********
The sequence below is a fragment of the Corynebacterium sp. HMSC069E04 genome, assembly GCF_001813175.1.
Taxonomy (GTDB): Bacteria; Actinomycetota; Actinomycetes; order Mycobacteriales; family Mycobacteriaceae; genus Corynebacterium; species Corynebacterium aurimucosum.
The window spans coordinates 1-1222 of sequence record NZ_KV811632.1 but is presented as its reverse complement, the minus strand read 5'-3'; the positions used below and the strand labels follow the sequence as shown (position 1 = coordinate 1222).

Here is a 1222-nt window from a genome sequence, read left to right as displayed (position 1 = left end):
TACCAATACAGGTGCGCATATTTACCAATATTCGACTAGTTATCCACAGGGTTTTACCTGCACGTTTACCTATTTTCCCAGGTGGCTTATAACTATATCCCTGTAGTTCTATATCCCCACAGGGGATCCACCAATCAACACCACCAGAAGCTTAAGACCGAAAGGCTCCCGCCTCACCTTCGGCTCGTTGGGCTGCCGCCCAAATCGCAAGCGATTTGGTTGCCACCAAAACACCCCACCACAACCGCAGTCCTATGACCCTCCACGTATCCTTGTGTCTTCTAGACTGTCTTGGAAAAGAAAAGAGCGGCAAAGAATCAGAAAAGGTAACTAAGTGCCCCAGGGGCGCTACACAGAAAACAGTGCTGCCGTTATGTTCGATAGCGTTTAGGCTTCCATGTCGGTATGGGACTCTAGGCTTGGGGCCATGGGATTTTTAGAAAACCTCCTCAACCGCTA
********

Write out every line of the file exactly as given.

The sequence below is a fragment of the Corynebacterium sp. HMSC069E04 genome, assembly GCF_001813175.1.
Taxonomy (GTDB): Bacteria; Actinomycetota; Actinomycetes; order Mycobacteriales; family Mycobacteriaceae; genus Corynebacterium; species Corynebacterium aurimucosum.
The window spans coordinates 1-1222 of sequence record NZ_KV811632.1 but is presented as its reverse complement, the minus strand read 5'-3'; the positions used below and the strand labels follow the sequence as shown (position 1 = coordinate 1222).

Here is a 1222-nt window from a genome sequence, read left to right as displayed (position 1 = left end):
TACCAATACAGGTGCGCATATTTACCAATATTCGACTAGTTATCCACAGGGTTTTACCTGCACGTTTACCTATTTTCCCAGGTGGCTTATAACTATATCCCTGTAGTTCTATATCCCCACAGGGGATCCACCAATCAACACCACCAGAAGCTTAAGACCGAAAGGCTCCCGCCTCACCTTCGGCTCGTTGGGCTGCCGCCCAAATCGCAAGCGATTTGGTTGCCACCAAAACACCCCACCACAACCGCAGTCCTATGACCCTCCACGTATCCTTGTGTCTTCTAGACTGTCTTGGAAAAGAAAAGAGCGGCAAAGAATCAGAAAAGGTAACTAAGTGCCCCAGGGGCGCTACACAGAAAACAGTGCTGCCGTTATGTTCGATAGCGTTTAGGCTTCCATGTCGGTATGGGACTCTAGGCTTGGGGCCATGGGATTTTTAGAAAACCTCCTCAACCGCTA